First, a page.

Leaving a position as the primary crooner of a rock band to pursue a solo career as a “singer-songwriter” is a tricky business that only a privileged few can pull off with finesse. If you front a good band that has achieved even moderate success, its a tempting thing to do, especially if you are the kind of individualistic multi-tasker that likes to have a hand in every single aspect of a making a record. And what musician who has even an ounce of self-confidence (and the better part of them have a few gallons at least) hasn’t thought that they could achieve even greater heights if they could skip the whole collaboration thing and call all the shots when songwriting? But what most musicians don’t realize is that although many bands do very well to have a prolific singer that has enough charisma and skill to shoulder the responsibility of being the band’s most visible member, these same qualities can easily be transformed into liabilities without the rest of the band to temper them. Sometimes this problem is purely a matter of ego. The same cool assuredness that makes Mr. or Ms. Frontperson so captivating in front of a band can appear cloying and cocky when flying solo. Such a phenomenon can be seen when looking at the career of Ryan Adams for example, who went from being an endearingly depressed country kid in Whiskeytown to an irritatingly depressed pop panderer once he left his band behind him to go it alone. Evan Dando is another in this category of musicians who are much more palatable when they have solid bandmates to anchor their feet to the ground.
Inflated egos, however, are not the only reason that pursing a solo career is a venture so fraught with potential pitfalls. For, even more common than the egomaniac who finally admits that they aren’t willing to share the attention is the lead singer who uses their solo career to unleash all of the bottled up sentimentality that they’ve been shoring up for all those years of playing in the band. Paul McCartney is the most obvious of these cases. He’s pure genius when his nearly perfect pop sensibility is paired with John Lennon’s bittersweet and experimental songwriting. But left to his own devices, he comes up with something like “The Long and Winding Road”. To his credit, he also came up with the heartbreakingly sweet “Yesterday”, but that’s only because he’s Paul freaking McCartney and his hits more than make up for his misses. But the point here is that even for a guy who was in one of the greatest bands in all of rock history, solo songwriting can be a one-way ticket to a syrupy sentimentality that only sappy teenage girls and nostalgic baby boomers can stand.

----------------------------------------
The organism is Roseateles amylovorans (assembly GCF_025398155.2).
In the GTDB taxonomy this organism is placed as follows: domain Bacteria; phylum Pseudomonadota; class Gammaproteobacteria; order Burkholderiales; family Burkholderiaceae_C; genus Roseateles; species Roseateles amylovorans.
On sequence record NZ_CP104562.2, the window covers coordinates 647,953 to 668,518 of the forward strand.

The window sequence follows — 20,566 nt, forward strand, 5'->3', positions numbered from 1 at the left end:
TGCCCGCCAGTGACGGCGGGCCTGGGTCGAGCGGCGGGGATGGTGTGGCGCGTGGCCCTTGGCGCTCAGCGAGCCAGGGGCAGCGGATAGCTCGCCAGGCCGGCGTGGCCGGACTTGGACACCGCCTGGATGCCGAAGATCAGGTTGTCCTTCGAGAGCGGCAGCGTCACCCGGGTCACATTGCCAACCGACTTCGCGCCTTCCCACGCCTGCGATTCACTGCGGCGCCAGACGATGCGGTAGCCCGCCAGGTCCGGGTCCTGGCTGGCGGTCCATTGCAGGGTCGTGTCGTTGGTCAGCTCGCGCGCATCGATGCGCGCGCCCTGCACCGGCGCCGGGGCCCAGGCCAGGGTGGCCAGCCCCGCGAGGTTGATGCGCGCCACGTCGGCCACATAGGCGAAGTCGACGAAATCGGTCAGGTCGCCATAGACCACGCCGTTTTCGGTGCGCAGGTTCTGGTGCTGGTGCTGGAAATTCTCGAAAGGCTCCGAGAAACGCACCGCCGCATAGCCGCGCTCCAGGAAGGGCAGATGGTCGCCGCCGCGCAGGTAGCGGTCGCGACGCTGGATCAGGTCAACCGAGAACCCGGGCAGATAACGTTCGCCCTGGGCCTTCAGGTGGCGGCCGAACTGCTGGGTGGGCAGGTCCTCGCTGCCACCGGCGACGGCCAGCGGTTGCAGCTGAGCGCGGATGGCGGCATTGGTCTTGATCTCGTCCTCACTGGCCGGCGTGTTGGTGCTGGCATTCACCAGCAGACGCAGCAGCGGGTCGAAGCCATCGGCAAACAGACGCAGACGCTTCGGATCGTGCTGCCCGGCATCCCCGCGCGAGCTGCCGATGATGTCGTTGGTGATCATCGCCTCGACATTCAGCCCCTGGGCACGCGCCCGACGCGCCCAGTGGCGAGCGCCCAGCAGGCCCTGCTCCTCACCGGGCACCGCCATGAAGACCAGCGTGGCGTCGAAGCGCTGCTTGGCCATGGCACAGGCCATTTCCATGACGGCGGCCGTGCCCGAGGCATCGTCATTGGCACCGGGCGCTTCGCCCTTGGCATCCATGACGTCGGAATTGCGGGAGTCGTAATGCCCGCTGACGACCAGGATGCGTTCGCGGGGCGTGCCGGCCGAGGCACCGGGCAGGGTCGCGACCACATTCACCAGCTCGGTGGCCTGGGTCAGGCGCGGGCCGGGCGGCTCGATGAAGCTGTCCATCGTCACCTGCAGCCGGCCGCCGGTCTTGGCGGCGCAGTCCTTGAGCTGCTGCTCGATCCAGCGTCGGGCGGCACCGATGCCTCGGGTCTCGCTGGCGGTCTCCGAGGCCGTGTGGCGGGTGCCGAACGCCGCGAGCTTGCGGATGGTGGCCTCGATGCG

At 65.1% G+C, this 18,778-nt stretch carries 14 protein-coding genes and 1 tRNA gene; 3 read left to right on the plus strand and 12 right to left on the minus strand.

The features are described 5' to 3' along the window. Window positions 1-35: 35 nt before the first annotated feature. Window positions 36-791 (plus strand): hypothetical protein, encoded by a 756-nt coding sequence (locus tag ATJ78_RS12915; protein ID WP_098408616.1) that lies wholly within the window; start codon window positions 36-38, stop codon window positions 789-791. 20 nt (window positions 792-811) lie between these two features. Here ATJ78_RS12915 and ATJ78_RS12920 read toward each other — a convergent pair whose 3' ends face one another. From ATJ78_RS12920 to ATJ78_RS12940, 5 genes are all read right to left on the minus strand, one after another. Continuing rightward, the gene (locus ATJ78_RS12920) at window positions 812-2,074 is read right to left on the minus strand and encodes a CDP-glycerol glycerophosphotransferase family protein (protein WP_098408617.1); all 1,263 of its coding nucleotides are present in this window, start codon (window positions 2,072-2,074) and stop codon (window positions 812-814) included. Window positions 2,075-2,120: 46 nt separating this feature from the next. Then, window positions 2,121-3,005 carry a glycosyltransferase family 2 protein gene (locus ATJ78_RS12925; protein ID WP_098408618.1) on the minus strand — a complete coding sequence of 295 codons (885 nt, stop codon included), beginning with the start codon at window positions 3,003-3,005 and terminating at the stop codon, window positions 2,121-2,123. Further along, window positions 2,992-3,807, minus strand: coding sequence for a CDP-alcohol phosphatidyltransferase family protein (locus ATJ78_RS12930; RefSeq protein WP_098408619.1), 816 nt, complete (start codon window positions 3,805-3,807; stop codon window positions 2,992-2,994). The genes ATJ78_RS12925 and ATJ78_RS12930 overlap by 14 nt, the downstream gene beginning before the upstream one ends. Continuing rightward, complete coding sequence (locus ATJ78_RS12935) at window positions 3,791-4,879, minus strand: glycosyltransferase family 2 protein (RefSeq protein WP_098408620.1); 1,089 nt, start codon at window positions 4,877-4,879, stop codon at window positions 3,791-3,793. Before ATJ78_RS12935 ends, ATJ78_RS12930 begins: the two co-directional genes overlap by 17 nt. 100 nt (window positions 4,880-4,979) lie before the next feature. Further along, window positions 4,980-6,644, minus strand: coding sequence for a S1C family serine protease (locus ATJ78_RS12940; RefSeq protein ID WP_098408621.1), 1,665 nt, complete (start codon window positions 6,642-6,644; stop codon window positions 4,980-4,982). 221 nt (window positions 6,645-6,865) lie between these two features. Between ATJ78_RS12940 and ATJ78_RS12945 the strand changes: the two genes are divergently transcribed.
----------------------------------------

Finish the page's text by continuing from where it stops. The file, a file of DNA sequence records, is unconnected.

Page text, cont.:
Tall Tales on Tape
(Sonic Boom Recordings)
US: 6 Apr 2004
UK: Available as import
Graig Markel, the former lead singer for Seattle-based punk-pop band New Sweet Breath, seems like a victim of the latter phenomenon at times. Whereas his soft, breathy voice and angular guitar worked beautifully within the framework of the band’s perky yet jaded pop, Markel on his own plays fast and loose with the heartstrings, frequently luxuriating in that dangerous space between being sincere and just plain embarrassing. This has been true of his three previous records, and, unfortunately, it is also true of his newest project, Tall Tales on Tape, out on Sonic Boom Recordings. While most of the time he steers more towards a level of songwriting that maintains a compelling balance between confession and detachment, there are moments when the combination of his emotionally bare lyrics and his soulful singing veer towards a realm best left to avowed easy-listing sap like Aaron Neville or Bryan Adams.
But that is not to say that the album is without considerable merits. Though cringe inducing, Markel’s moments of hyper-senitimentalism are few and far between, and the music that lies between then is uniformly good. Like his previous record, The Gospel Project, Tall Tales is a moody, meandering collection of finely crafted songs. Influenced equally by ‘70s-era soul and Elliot Smith-style pop, Markel’s tunes ease you into a low-blood pressure world where heartbreak is always right behind you or just around the corner. As a former Seattlite, my favorite aspect of Markel’s songwriting has always been his ability to evoke the imagery of the Pacific Northwest in his music. Listening to a gorgeously understated song like “Black and White and Numb All Over”, I can’t help but think about driving on a winding mountain road, evergreens towering up to a cloudy sky the color of milk. “Saturday Nigh Fractures” is similarly a gem, starting out thick with distorted drum and bass and opening up to a drowsy, pop-driven melody whose layers become more and more intricate as the song progresses. “The Year 3000 is Ahead” offers a wry meditation on his musical and personal evolution, opening up with the lines “The year 3000’s just ahead / Disco is nearly dead / I won a free trip to Club Med / And gave away my indie cred”. The last song on the record, “Your Favorite Colors”, is a nice showcase for Markel’s amazingly versatile voice, slipping in and out of a ringing falsetto with a graceful ease that would make even the most seasoned chanteur green with envy.
As this is Markel’s fourth album since going solo, he is pretty firmly embedded in the genre of singer-songwriter by now. And, altogether, this is a good thing. Although he sometimes falls victim to the temptation of oversentimentality, he has managed the transition to a solo career with many of his best qualities intact. His voice is golden and his songs are sad and consistently melodic without being formulaic. However, one can’t help but wish that one day he’d add his considerable talents to a collective project once again, just for the sake of stirring up the mix and adding a little variety to his heartfelt tunes.